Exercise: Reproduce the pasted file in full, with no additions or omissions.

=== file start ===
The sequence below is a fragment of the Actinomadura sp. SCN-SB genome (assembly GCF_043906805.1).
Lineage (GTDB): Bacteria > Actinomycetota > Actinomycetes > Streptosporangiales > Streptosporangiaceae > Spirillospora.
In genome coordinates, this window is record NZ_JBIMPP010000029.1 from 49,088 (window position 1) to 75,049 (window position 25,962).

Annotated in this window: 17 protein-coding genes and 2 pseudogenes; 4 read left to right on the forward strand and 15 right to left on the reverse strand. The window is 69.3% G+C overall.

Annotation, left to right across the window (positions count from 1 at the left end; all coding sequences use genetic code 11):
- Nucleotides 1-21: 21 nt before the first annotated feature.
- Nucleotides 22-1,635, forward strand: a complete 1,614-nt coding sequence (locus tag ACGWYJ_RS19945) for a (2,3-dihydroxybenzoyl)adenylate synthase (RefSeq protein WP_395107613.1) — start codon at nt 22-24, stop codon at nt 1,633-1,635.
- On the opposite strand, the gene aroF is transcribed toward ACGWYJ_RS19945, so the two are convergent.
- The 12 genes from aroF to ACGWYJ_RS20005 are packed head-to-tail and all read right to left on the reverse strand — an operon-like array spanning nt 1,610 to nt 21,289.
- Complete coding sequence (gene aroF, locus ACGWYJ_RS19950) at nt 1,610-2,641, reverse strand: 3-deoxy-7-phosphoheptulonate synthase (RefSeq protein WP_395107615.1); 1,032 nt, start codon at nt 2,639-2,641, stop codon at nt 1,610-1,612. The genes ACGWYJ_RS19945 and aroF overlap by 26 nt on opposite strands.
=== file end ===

The sequence below is a fragment of the Actinomadura sp. SCN-SB genome (assembly GCF_043906805.1).
Lineage (GTDB): Bacteria > Actinomycetota > Actinomycetes > Streptosporangiales > Streptosporangiaceae > Spirillospora.
In genome coordinates, this window is record NZ_JBIMPP010000029.1 from 49,088 (window position 1) to 75,049 (window position 25,962).

Annotated in this window: 17 protein-coding genes and 2 pseudogenes; 4 read left to right on the forward strand and 15 right to left on the reverse strand. The window is 69.3% G+C overall.

Annotation, left to right across the window (positions count from 1 at the left end; all coding sequences use genetic code 11):
- Nucleotides 1-21: 21 nt before the first annotated feature.
- Nucleotides 22-1,635, forward strand: a complete 1,614-nt coding sequence (locus tag ACGWYJ_RS19945) for a (2,3-dihydroxybenzoyl)adenylate synthase (RefSeq protein WP_395107613.1) — start codon at nt 22-24, stop codon at nt 1,633-1,635.
- On the opposite strand, the gene aroF is transcribed toward ACGWYJ_RS19945, so the two are convergent.
- The 12 genes from aroF to ACGWYJ_RS20005 are packed head-to-tail and all read right to left on the reverse strand — an operon-like array spanning nt 1,610 to nt 21,289.
- Complete coding sequence (gene aroF, locus ACGWYJ_RS19950) at nt 1,610-2,641, reverse strand: 3-deoxy-7-phosphoheptulonate synthase (RefSeq protein WP_395107615.1); 1,032 nt, start codon at nt 2,639-2,641, stop codon at nt 1,610-1,612. The genes ACGWYJ_RS19945 and aroF overlap by 26 nt on opposite strands.